Stan Long played a version of "Old MacDonald," "The Entertainer," "Maple Leaf Rag," and an original of his, "My Ditty."

Eric Marchese played "St. Louis Tickle," ostensibly by a pair called "Barney and Seymore," but according to ragtime scholars, it was actually written by Theron Bennett. He dedicated the performance to 91-year-old Prentice Bacon, a longtime Rose Leaf audience member who studied piano with Bennett in the 1930s. Eric continued with the graceful "Slippery Elm," by Clarence Woods, and concluded his set with an original from 1993, "The Grape Vine -- a Rag of Good Taste."

Gary returned to the piano bench to play Joplin's "Cleopha -- March and Two-Step," one of the composer's lesser known compositions.

The meeting was brought to a conclusion by trio performances of more Joplin: "Something Doing," "Kismet," and "Pine Apple Rag." ("Kismet," we should add, was a collaboration with Scott Hayden, who probably should get most of the credit.) Nancy, Bill, and Eric gave the pianos a good workout on these.

The meeting was over in time for those interested to catch the end of the Super Bowl game.


Playing in the auditorium of the fine new public library in Corona out in Riverside County, Eric Marchese brought an informative and enjoyable presentation to the fortunate citizens in attendance. In a thoughtfully planned program, he included appropriate comments about his selections, which were more or less presented in order of composition, giving a history of ragtime in brief.

The sequencing was as follows: "Smokey Mokes" (Holzman, 1899), "Harlem Rag" (Turpin, 1897), "Maple Leaf Rag" (Joplin, 1899), "Swipesy cakewalk" (Marshall, 1900), "The Entertainer" (Joplin, 1902), "Dill Pickles" (Johnson, 1906), "The Smiler" (Wenrich, 1907), "Pineapple Rag" (Joplin, 1908), "Slippery Elm"(Woods, 1912), "Pastime Rag No. 5" (Matthews, 1918), "The Cheerful Blues" (Olman, 1922), "The Grape Vine" (Marchese, 1993), "Grizzly Bear Rag" (Botsford, 1910), and in conclusion "12th Street Rag" (Bowman, 1915).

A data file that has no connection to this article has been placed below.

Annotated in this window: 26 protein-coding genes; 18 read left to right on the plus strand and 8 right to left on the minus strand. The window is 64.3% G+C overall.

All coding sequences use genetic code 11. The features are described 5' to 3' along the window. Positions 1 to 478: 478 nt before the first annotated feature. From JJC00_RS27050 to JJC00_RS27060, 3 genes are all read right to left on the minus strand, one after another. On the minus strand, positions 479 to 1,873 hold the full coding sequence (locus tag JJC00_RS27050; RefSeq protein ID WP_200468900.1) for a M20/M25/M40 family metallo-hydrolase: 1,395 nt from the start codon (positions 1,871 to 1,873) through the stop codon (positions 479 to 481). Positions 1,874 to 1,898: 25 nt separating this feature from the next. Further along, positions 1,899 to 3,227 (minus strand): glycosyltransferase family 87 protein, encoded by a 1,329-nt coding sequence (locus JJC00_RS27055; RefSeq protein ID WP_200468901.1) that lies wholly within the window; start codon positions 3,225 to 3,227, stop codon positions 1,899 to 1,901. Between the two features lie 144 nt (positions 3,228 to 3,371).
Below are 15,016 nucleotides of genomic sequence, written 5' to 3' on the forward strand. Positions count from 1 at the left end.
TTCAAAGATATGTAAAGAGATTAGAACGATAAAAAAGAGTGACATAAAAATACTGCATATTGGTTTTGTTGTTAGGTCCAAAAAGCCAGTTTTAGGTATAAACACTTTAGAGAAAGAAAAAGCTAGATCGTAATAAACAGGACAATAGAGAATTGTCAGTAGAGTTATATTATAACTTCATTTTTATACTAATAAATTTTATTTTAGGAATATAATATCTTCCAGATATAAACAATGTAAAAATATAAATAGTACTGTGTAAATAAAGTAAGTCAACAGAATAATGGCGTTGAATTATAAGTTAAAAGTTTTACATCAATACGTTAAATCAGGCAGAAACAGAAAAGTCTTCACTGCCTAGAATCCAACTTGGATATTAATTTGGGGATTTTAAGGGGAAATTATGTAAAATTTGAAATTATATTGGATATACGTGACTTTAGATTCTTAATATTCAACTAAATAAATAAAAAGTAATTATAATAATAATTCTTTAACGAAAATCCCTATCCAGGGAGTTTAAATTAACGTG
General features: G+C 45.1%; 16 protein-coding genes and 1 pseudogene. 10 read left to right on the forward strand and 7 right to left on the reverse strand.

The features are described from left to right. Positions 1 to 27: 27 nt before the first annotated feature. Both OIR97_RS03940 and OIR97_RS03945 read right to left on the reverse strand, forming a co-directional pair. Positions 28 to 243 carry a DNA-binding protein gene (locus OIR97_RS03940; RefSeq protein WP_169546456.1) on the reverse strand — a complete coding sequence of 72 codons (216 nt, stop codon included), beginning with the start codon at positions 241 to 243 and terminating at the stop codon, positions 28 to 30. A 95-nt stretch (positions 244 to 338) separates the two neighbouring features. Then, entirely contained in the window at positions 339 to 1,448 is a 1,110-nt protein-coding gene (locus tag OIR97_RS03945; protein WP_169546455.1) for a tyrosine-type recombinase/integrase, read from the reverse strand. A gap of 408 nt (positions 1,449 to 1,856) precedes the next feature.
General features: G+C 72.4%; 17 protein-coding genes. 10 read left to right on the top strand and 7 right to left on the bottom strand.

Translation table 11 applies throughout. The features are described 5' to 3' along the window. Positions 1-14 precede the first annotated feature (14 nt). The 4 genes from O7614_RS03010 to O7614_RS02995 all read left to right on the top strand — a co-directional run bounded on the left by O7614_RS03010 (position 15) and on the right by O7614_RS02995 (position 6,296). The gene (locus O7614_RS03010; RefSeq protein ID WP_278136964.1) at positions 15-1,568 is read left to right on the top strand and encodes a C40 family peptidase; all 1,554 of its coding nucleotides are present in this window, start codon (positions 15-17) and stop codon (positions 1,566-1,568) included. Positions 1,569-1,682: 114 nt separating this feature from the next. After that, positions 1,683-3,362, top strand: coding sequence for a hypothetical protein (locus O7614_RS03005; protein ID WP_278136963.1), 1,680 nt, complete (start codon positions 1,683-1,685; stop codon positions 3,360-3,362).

There were a few children present, and one of the librarians explained some of the steps and antics of doing the Grizzly Bear to the audience and invited the kids (of all ages) up to claw the air and grimace in an ursine manner while Eric played the rag. It was a delightful finale to the afternoon's entertainment.

A handful of Rose Leaf Club members were in the audience.


The obituary column in the February 15 Los Angeles Times devoted a 21-line paragraph to Guy Waterman, 67, "an outdoor writer whose books included Wilderness Ethics." His name may be unfamiliar to you, but in the mid-1950s, he contributed two significant articles on ragtime ("Ragtime: a Survey," and "Joplin's Late Rags") to The Record Changer, a magazine devoted to jazz and jazz recordings. These were subsequently reprinted in The Art of Jazz, edited by Martin T. Williams in 1959. Another of his articles ("Ragtime") appeared in Jazz, by Nat Hentoff and Albert McCarthy. This perceptive analysis was reprinted in John Edward Hasse's 1985 book, Ragtime.

Nothing of all this was mentioned in the Times article, which focused principally on his nature writings. In recent years, he had been interested in environmentalism, mountain climbing, and farming. The Watermans' Vermont farmhouse was without electricity, plumbing, or central heating.

Waterman worked his way through college as a jazz pianist. He spent the 1950s in Washington, D.C., where he was an economist and legislative assistant. He was also a speechwriter for three U.S. presidents.

Quite a versatile career!

WEBSITES FOR RAGTIME FANS (Mary Haley's ragtime site) (John Roache's MIDI Ragtime files) (West Coast Ragtime Society) (American Ragtime Company) (Ragtime Store) (Rose Leaf Ragtime Club) (Bill Mintz)